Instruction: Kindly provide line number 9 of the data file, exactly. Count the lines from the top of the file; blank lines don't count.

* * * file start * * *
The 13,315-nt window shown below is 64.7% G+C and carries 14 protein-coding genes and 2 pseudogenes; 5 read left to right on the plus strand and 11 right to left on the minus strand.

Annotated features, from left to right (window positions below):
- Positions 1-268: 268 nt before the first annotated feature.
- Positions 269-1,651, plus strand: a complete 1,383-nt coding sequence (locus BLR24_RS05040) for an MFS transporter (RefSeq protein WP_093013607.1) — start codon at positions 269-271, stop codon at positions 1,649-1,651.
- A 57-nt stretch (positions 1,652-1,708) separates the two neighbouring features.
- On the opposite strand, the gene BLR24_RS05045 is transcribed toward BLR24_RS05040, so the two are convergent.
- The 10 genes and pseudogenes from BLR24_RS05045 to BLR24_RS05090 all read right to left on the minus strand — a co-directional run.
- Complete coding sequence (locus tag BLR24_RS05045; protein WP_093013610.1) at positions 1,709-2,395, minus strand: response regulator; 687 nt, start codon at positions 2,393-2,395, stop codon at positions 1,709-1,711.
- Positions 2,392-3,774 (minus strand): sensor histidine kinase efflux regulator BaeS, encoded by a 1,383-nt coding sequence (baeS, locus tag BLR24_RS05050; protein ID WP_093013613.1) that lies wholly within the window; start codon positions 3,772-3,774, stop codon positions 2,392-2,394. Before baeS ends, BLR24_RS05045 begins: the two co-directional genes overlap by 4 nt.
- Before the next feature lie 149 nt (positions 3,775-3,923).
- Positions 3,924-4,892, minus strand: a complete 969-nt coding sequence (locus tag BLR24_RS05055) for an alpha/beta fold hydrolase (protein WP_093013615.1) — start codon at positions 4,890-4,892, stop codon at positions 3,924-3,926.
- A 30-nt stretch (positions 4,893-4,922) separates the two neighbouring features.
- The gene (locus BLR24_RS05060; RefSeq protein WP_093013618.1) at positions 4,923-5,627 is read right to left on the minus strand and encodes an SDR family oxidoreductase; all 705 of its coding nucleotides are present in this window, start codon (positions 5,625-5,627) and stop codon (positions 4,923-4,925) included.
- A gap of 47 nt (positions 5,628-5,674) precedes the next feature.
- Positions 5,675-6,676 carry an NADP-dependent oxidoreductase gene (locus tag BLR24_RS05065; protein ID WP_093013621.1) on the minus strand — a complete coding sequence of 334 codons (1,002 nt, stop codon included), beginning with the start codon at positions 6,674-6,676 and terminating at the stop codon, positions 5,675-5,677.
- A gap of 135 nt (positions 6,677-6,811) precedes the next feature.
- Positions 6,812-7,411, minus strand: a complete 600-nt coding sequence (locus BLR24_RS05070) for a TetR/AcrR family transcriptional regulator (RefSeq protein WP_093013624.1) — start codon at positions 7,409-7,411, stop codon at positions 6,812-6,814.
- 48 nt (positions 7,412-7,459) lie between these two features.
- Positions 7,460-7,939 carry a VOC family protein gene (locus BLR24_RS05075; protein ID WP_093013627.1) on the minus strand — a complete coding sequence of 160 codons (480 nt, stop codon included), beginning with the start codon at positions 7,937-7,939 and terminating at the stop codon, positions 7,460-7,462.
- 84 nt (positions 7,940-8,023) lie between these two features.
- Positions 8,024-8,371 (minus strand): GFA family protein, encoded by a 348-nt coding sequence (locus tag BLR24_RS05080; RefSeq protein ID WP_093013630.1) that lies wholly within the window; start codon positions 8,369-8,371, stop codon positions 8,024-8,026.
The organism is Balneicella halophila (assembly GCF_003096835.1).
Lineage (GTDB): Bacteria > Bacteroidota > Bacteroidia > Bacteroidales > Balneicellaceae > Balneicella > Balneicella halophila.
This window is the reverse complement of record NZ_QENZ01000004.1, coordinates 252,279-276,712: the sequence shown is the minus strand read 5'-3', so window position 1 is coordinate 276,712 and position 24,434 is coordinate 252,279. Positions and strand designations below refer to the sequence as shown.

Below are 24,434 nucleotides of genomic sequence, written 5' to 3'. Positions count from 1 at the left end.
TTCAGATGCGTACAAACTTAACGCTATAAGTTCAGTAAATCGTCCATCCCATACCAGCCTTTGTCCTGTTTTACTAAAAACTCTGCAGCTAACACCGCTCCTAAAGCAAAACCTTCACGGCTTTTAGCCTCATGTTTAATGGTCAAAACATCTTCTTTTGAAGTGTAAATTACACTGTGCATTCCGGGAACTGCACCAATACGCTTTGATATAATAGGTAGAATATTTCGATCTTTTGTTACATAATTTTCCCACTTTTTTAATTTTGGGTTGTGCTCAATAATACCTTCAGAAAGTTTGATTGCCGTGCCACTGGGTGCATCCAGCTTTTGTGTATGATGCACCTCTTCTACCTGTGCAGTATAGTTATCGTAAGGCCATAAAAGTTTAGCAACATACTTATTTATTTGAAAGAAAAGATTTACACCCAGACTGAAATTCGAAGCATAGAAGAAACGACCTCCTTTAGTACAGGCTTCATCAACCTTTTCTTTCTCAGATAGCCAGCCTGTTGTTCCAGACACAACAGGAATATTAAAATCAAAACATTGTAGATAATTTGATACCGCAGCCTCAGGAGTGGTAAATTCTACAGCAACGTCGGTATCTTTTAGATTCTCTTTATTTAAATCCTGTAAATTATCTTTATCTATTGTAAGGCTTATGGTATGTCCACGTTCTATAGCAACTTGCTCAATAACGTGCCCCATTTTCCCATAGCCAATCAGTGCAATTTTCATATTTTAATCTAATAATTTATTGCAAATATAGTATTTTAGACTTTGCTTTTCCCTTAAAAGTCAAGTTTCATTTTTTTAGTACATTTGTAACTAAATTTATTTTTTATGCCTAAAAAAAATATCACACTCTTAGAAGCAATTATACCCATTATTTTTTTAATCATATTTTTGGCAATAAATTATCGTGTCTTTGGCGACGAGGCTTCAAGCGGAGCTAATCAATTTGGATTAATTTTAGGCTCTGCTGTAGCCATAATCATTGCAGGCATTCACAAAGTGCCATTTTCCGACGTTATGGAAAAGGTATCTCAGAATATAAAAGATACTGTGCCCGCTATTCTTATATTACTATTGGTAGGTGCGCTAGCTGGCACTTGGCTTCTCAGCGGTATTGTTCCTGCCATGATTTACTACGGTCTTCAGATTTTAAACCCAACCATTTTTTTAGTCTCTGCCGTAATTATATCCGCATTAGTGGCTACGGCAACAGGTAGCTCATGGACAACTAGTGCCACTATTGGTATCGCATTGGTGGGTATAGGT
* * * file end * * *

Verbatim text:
- Positions 2,392-3,774 (minus strand): sensor histidine kinase efflux regulator BaeS, encoded by a 1,383-nt coding sequence (baeS, locus tag BLR24_RS05050; protein ID WP_093013613.1) that lies wholly within the window; start codon positions 3,772-3,774, stop codon positions 2,392-2,394. Before baeS ends, BLR24_RS05045 begins: the two co-directional genes overlap by 4 nt.